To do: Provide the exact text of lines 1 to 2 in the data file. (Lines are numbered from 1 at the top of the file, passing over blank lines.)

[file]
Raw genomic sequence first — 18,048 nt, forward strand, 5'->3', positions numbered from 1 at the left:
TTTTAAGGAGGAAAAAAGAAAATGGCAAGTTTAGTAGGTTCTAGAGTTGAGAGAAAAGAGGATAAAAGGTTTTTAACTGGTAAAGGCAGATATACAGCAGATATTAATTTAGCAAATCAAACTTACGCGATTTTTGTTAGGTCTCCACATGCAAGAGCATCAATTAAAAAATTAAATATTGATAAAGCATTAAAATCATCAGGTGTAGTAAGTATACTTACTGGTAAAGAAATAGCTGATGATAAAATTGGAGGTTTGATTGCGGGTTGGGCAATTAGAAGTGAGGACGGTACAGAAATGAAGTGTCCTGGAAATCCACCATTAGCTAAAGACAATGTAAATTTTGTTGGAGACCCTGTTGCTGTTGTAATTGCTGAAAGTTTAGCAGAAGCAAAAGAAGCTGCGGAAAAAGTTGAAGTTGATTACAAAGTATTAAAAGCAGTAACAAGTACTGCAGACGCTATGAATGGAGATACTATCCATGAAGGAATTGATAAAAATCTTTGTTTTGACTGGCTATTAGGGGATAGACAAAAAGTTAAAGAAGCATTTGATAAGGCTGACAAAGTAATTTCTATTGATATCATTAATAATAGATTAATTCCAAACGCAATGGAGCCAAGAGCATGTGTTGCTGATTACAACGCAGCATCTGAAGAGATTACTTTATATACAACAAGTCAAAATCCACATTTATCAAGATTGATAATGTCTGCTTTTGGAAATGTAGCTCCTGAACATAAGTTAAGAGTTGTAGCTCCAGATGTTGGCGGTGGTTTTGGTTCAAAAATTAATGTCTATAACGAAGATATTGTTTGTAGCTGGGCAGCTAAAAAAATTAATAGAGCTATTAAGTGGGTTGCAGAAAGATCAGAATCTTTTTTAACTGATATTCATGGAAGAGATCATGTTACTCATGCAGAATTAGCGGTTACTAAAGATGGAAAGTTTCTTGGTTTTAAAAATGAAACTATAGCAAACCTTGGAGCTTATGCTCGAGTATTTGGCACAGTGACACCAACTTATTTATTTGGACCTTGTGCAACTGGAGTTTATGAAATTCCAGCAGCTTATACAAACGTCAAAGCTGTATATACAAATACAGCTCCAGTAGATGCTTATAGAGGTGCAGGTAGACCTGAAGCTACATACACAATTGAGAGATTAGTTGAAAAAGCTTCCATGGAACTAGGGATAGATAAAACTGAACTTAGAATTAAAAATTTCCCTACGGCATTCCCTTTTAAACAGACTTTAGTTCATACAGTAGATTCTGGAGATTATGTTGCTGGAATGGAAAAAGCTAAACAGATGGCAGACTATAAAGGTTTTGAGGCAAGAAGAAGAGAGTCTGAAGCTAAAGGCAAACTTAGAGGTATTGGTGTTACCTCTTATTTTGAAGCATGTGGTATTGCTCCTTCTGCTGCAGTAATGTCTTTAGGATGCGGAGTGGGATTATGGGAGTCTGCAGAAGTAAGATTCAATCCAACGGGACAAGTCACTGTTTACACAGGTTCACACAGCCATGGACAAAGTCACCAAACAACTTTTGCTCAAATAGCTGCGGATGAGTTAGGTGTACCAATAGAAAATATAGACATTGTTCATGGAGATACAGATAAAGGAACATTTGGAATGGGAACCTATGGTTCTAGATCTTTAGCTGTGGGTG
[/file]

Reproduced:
Raw genomic sequence first — 18,048 nt, forward strand, 5'->3', positions numbered from 1 at the left:
TTTTAAGGAGGAAAAAAGAAAATGGCAAGTTTAGTAGGTTCTAGAGTTGAGAGAAAAGAGGATAAAAGGTTTTTAACTGGTAAAGGCAGATATACAGCAGATATTAATTTAGCAAATCAAACTTACGCGATTTTTGTTAGGTCTCCACATGCAAGAGCATCAATTAAAAAATTAAATATTGATAAAGCATTAAAATCATCAGGTGTAGTAAGTATACTTACTGGTAAAGAAATAGCTGATGATAAAATTGGAGGTTTGATTGCGGGTTGGGCAATTAGAAGTGAGGACGGTACAGAAATGAAGTGTCCTGGAAATCCACCATTAGCTAAAGACAATGTAAATTTTGTTGGAGACCCTGTTGCTGTTGTAATTGCTGAAAGTTTAGCAGAAGCAAAAGAAGCTGCGGAAAAAGTTGAAGTTGATTACAAAGTATTAAAAGCAGTAACAAGTACTGCAGACGCTATGAATGGAGATACTATCCATGAAGGAATTGATAAAAATCTTTGTTTTGACTGGCTATTAGGGGATAGACAAAAAGTTAAAGAAGCATTTGATAAGGCTGACAAAGTAATTTCTATTGATATCATTAATAATAGATTAATTCCAAACGCAATGGAGCCAAGAGCATGTGTTGCTGATTACAACGCAGCATCTGAAGAGATTACTTTATATACAACAAGTCAAAATCCACATTTATCAAGATTGATAATGTCTGCTTTTGGAAATGTAGCTCCTGAACATAAGTTAAGAGTTGTAGCTCCAGATGTTGGCGGTGGTTTTGGTTCAAAAATTAATGTCTATAACGAAGATATTGTTTGTAGCTGGGCAGCTAAAAAAATTAATAGAGCTATTAAGTGGGTTGCAGAAAGATCAGAATCTTTTTTAACTGATATTCATGGAAGAGATCATGTTACTCATGCAGAATTAGCGGTTACTAAAGATGGAAAGTTTCTTGGTTTTAAAAATGAAACTATAGCAAACCTTGGAGCTTATGCTCGAGTATTTGGCACAGTGACACCAACTTATTTATTTGGACCTTGTGCAACTGGAGTTTATGAAATTCCAGCAGCTTATACAAACGTCAAAGCTGTATATACAAATACAGCTCCAGTAGATGCTTATAGAGGTGCAGGTAGACCTGAAGCTACATACACAATTGAGAGATTAGTTGAAAAAGCTTCCATGGAACTAGGGATAGATAAAACTGAACTTAGAATTAAAAATTTCCCTACGGCATTCCCTTTTAAACAGACTTTAGTTCATACAGTAGATTCTGGAGATTATGTTGCTGGAATGGAAAAAGCTAAACAGATGGCAGACTATAAAGGTTTTGAGGCAAGAAGAAGAGAGTCTGAAGCTAAAGGCAAACTTAGAGGTATTGGTGTTACCTCTTATTTTGAAGCATGTGGTATTGCTCCTTCTGCTGCAGTAATGTCTTTAGGATGCGGAGTGGGATTATGGGAGTCTGCAGAAGTAAGATTCAATCCAACGGGACAAGTCACTGTTTACACAGGTTCACACAGCCATGGACAAAGTCACCAAACAACTTTTGCTCAAATAGCTGCGGATGAGTTAGGTGTACCAATAGAAAATATAGACATTGTTCATGGAGATACAGATAAAGGAACATTTGGAATGGGAACCTATGGTTCTAGATCTTTAGCTGTGGGTG